Sunday Sermon for November 7, 2021, the Thirty-second Sunday in Ordinary Time, Year B

Readings: 1 Ki 17:10-16; Heb 9:24-28; Mk 12:38-44

In all three readings today we hear about trust and generosity.  We see the heroic generosity of the widow who is willing to give the last of her bread to Elijah.  She had already stated that when she and her son ate what remained they would die.  Even with this, she was willing to give the little she had to Elijah rather than keeping it for herself and her son.  In the Gospel we see the same kind of generosity in the poor widow who put two small coins into the Temple treasury.  The coins did not amount to much, but they were all she had.  Once again, we see the same pattern: she gave what she had to God and did not keep it for herself.

In each of these examples, the women involved took the risk of dying because of their generosity.  However, in the second reading we hear about our Lord entering into the Holy of Holies in Heaven.  In Jerusalem, the High Priest entered the Holy of Holies only once each year, bringing with him the blood of the bull and the goat that were sacrificed for the sins of the people.  Jesus, however, enters into the true Holy of Holies as our High Priest.  He brings with Him the Blood that was shed for our sins, but it is not the blood of bulls or goats, but His own Blood. 

Unlike the heroic women we have already seen, Jesus did not risk dying by His generosity.  Rather, in His great generosity, He died and His Blood is the offering for our sins.  The women gave everything they had to sustain them; our Lord gave His entire self, even His own life.  Each of these three offered what they had to God.  It shows that God was more important to them than anything in this world, including their own lives.

The woman in the Gospel is quite amazing because she has almost nothing to her name, but she gives even the little she had.  As our Lord pointed out about her, the wealthy tend to give from their surplus wealth; she gave everything she had.  The woman in the first reading is even more astounding in that she was not Jewish.  It is one thing for a Jewish woman to put her faith in God and be generous with Him, but for a pagan woman to put her faith in the Lord and be generous with Him is even more astonishing.  But we see her faith both in her statement to Elijah: “As the Lord your God lives,” and also in her response when Elijah tells her “the Lord, the God of Israel says.”  She did not invoke the pagan gods, nor did she reject what Elijah told her was from the Lord.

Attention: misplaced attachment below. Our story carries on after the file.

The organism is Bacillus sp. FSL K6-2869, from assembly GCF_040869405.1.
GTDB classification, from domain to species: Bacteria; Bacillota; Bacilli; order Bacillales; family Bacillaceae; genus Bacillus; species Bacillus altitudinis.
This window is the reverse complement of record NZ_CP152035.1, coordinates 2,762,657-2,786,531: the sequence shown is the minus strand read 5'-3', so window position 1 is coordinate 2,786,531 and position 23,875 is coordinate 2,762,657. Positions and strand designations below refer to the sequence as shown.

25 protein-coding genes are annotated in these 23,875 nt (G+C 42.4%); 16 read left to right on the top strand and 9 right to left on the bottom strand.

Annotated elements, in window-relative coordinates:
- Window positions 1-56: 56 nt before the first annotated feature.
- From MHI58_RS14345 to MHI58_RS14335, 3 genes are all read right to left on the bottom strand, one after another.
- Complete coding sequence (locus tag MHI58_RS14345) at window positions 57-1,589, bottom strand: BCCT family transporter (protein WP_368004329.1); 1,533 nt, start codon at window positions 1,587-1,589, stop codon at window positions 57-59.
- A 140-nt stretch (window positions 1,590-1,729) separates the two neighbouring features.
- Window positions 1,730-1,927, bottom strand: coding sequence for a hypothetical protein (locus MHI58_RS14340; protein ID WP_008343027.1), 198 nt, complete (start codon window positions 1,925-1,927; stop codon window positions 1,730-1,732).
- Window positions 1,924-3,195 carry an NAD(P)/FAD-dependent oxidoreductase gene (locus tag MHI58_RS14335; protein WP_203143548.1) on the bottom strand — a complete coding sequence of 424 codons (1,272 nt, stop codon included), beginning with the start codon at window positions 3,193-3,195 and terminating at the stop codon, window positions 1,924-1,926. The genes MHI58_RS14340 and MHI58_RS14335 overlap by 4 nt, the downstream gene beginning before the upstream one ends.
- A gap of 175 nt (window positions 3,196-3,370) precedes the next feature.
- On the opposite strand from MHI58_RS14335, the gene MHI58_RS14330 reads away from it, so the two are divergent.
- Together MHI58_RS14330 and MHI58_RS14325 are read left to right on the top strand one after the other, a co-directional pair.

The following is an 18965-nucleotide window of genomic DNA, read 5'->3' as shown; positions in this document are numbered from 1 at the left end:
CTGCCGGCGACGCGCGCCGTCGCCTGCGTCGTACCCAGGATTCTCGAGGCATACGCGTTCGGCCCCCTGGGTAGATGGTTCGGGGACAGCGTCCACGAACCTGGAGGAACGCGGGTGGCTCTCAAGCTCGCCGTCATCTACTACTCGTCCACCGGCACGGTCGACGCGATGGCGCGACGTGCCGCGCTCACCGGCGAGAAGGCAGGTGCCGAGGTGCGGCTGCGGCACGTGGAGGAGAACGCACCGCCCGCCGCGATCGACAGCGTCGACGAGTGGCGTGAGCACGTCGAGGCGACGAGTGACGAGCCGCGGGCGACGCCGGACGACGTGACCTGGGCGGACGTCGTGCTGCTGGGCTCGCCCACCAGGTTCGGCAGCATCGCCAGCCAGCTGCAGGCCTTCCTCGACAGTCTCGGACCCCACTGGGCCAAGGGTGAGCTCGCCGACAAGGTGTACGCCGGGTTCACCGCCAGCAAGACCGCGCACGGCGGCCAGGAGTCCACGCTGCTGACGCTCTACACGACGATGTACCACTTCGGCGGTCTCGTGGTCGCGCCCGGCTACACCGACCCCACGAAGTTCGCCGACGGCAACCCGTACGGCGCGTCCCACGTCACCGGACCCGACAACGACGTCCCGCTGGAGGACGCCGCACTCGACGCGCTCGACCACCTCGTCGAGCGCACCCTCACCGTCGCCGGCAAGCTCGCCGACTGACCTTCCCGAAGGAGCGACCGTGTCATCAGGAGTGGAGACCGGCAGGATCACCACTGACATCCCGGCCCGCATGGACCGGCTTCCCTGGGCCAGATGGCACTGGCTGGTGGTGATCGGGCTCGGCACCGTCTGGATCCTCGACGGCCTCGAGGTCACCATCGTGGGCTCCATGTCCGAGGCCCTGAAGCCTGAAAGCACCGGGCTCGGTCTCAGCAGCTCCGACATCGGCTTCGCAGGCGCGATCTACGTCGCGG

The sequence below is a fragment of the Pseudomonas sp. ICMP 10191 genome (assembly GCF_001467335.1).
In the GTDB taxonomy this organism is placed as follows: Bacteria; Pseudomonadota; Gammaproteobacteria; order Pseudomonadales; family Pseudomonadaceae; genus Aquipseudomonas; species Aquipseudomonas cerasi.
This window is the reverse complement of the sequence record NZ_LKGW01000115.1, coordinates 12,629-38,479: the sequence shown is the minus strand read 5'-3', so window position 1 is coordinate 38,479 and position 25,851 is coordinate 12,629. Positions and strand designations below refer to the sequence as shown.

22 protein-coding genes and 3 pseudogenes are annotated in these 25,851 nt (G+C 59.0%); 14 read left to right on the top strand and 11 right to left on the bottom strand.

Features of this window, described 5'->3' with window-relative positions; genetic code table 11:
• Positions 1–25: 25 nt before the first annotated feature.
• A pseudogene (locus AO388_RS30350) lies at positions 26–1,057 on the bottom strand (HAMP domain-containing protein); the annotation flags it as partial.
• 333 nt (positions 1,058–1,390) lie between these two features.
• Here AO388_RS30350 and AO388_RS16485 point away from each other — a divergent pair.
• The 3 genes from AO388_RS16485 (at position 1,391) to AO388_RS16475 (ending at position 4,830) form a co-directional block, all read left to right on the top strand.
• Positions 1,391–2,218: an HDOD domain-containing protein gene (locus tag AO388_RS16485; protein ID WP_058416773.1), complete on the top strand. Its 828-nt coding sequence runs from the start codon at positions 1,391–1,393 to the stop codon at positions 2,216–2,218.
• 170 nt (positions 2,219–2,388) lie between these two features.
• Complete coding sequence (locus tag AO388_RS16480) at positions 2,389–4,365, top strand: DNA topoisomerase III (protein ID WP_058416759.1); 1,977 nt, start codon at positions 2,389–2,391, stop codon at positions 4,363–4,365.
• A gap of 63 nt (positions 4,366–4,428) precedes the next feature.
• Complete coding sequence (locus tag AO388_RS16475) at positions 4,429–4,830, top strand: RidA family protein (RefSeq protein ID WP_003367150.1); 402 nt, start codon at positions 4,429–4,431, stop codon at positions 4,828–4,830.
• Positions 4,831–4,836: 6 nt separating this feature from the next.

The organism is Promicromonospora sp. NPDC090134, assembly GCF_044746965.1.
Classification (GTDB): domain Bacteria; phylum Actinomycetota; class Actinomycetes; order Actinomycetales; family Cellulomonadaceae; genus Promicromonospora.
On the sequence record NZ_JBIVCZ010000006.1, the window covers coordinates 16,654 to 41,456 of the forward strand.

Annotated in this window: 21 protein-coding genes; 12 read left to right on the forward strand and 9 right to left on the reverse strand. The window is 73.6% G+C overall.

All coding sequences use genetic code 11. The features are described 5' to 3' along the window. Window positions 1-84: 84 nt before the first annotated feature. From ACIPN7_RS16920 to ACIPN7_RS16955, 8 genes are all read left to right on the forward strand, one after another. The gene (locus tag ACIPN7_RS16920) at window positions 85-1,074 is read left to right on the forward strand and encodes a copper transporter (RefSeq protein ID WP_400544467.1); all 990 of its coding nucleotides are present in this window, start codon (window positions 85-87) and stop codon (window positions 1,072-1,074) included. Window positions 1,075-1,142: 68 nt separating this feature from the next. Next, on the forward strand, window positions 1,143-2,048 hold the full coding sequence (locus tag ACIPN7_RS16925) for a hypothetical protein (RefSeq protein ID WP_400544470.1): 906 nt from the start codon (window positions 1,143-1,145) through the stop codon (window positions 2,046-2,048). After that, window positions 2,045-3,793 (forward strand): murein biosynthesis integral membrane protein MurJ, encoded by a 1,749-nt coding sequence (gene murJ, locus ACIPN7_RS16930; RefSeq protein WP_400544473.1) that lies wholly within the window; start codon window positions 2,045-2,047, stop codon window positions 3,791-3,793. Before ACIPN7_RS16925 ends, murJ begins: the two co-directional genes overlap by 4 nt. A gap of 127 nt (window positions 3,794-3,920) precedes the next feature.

We see in both of these women the profound trust they had in the Lord.  The woman from Zarephath had to trust the Lord would provide for her and her son if she gave the final bit of food she possessed to the Prophet of the Lord.  Elijah told her what God said, but it sounds like nonsense: how could the flour and oil continue when it was being used up?  She had to trust what Elijah said, and she had to trust the Lord would bless her generosity.  We are told that the woman, her son, and Elijah all ate for a year from the supply of flour and oil that was going to run out on the day Elijah arrived at Zarephath. 

If we wonder why Elijah was sent to this woman, we must remember our Lord’s teaching that there were many widows in Israel, but Elijah was not sent to them.  In other words, there was no one among the Jewish people who had the kind of faith, trust, and generosity that this pagan woman exhibited. 

Now it is our turn.  We must first believe in the Lord and in His love for us.  We must also have the greatest trust in the offering our Lord made on our behalf, that is, the offering of His own life, of His Precious Blood, so we could live.  We need to put our focus on Heaven, not on the things of earth.  Our Lord’s generosity needs to be reciprocated, not because He is looking for anything in return (He is not), but because our gratitude leads us to be generous with Him as He is generous with us.  If we are generous with the Lord, perhaps He will give us the chance, like those we see in the readings today, to prove our faith, trust, and generosity.  Jesus is the pattern for us: He gives all to His Father by giving all to us, and receives from God new and eternal life in Heaven.

Fr. Altier’s column appears regularly in The Wanderer, a national Catholic weekly published in St. Paul, Minn. For information about subscribing to The Wanderer, please visit